Lauren Dile, EPS teacher of the year
Lauren Dile, a kindergarten teacher at West Field Elementary, was named the 2023 Edmond Public Schools Teacher of the Year. (NonDoc)

Edmond Public Schools educators and their supporters gathered in April for the district’s annual celebration of excellence, during which Lauren Dile, a kindergarten teacher at West Field Elementary, was named the 2023 EPS Teacher of the Year.

With students returning to the classroom Thursday, Aug. 17, Dile recently answered questions on her background, life in the classroom, the impact of the coronavirus pandemic and navigating the “cultural waters of education.”

The following conversation has been edited lightly for clarity and style.

Lauren Dile was announced as the 2023 Edmond Public Schools Teacher of the Year at the district’s celebration of excellence Saturday, April 20, 2023. (Edmond Public Schools Foundation)

Tell us about yourself. Where are you from and what led you to the early childhood education profession?

My name is Lauren Dile, and I am proudly serving as the 2023 Edmond Public Schools District Teacher of the Year. I was born and raised right here in Edmond and would happily stay forever. I graduated from the University of Oklahoma with a degree in early childhood education in May 2019. Boomer Sooner! I’ve been married to my sweet husband, Jonathan, for four years. In our free time, we enjoy going on walks, watching OU football, playing pickleball, exploring downtown OKC and spending time with family and friends.

I’ve known that I wanted to be a teacher since I was a kindergartener myself. I spent my elementary school years begging my teachers to let me stay inside from recess to help them grade papers, clean the whiteboards and shelve books in the library. Much to my three younger siblings’ chagrin, my mom often allowed me to play teacher with them in the summer, making them complete worksheet after worksheet and center after center. Teaching had me.

While I had already caught the teaching bug as an elementary school student, it wasn’t until a few years later that I found my “why.” One of my brothers was diagnosed with autism spectrum disorder when we were young. Because of him, I really have a heart for students with special needs in the general education classroom. My brother didn’t always have general education teachers who knew how to support, accommodate and care for him in the ways that he needed. That really struck a chord in me. Every student deserves to feel seen, valued and loved for who they are. My entire professional career has been dedicated to acquiring the new knowledge and skills I need to love each individual student for who they are and then equipping their peers and their future teachers with the knowledge and empathy they need in order to do the same.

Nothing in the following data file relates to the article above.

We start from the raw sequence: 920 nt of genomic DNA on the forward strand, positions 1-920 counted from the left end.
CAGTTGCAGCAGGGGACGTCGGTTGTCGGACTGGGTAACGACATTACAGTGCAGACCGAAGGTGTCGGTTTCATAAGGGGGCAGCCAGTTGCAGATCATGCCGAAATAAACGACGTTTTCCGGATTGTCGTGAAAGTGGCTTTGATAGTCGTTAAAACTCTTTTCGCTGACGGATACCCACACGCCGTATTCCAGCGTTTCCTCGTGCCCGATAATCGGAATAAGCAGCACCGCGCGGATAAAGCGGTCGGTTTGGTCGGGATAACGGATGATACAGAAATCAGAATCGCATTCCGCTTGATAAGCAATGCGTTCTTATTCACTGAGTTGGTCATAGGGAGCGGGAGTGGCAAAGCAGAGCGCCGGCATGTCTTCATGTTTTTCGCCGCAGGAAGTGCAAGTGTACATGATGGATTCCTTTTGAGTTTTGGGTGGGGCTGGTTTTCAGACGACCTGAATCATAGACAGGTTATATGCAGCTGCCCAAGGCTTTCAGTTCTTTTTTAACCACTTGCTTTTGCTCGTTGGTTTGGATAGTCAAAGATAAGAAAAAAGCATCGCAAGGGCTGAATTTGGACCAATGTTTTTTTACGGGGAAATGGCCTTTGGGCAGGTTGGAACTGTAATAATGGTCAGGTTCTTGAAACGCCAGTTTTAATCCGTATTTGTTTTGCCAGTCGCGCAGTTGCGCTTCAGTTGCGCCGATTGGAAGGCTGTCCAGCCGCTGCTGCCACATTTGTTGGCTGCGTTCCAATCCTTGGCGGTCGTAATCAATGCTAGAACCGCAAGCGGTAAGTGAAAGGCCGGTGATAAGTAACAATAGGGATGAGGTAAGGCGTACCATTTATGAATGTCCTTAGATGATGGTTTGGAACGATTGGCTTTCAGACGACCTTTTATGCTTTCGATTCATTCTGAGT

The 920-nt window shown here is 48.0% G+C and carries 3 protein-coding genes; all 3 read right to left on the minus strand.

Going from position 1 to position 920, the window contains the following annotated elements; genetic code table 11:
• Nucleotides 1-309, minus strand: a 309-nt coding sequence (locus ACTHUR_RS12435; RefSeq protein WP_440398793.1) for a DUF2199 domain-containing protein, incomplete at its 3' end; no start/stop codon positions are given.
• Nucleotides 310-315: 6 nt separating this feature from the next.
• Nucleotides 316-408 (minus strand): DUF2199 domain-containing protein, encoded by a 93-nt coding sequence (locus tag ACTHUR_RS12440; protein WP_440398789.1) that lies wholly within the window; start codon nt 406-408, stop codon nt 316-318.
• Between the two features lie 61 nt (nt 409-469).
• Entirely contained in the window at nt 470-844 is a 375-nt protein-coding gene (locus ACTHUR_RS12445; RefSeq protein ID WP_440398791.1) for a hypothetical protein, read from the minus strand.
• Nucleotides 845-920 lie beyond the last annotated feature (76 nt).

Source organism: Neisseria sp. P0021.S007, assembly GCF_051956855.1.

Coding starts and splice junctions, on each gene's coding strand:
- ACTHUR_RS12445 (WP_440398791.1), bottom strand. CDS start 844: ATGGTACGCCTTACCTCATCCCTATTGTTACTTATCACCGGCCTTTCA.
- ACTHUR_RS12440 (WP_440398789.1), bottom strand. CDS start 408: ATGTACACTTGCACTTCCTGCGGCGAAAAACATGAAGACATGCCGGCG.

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In 2023, what does success look like when teaching a class of kindergartners?

As a kindergarten teacher, I find great joy in watching my students grow from knowing absolutely zero letters and sounds in August to watching them read and write complete sentences by May. Those light-bulb moments where addition and subtraction finally click for a student after months of reminding them that, “Gus the Plus adds more, and Linus the Minus takes away,” are the best. The academic growth and development of young students are an essential and irreplaceable part of my job. While these moments absolutely should be celebrated, they are not my greatest accomplishments as a teacher.

I know that we have had a successful year together in kindergarten when, on the last day of school, my students are sad to leave their class family. For nine months, we get the privilege of doing life together. Throughout the year, we become a classroom family where nobody is left behind, where everyone is taken in with all of their beautiful quirks, missing skills and messy parts. I teach my students important life skills like showing empathy for others, using an assertive voice to stand up for themselves, and how to resolve conflict and problem solving as a team. Through these skills, we learn how to love and care for each unique person in our class family in the unique little way that they need to be loved. When May rolls around and my students are teary-eyed walking out the door, I can say, “We did this. This beautiful thing that’s so hard to say goodbye to? We built it — together.”

What do you believe are the biggest challenges EPS educators are facing today?

The cultural waters of education today are tough for teachers. It seems as though everywhere we turn there is a new article, news story or social media post about education. This can often leave educators feeling hopeless and overwhelmed. This, in turn, causes more and more teacher burnout. We have more educators leaving the profession now than ever before.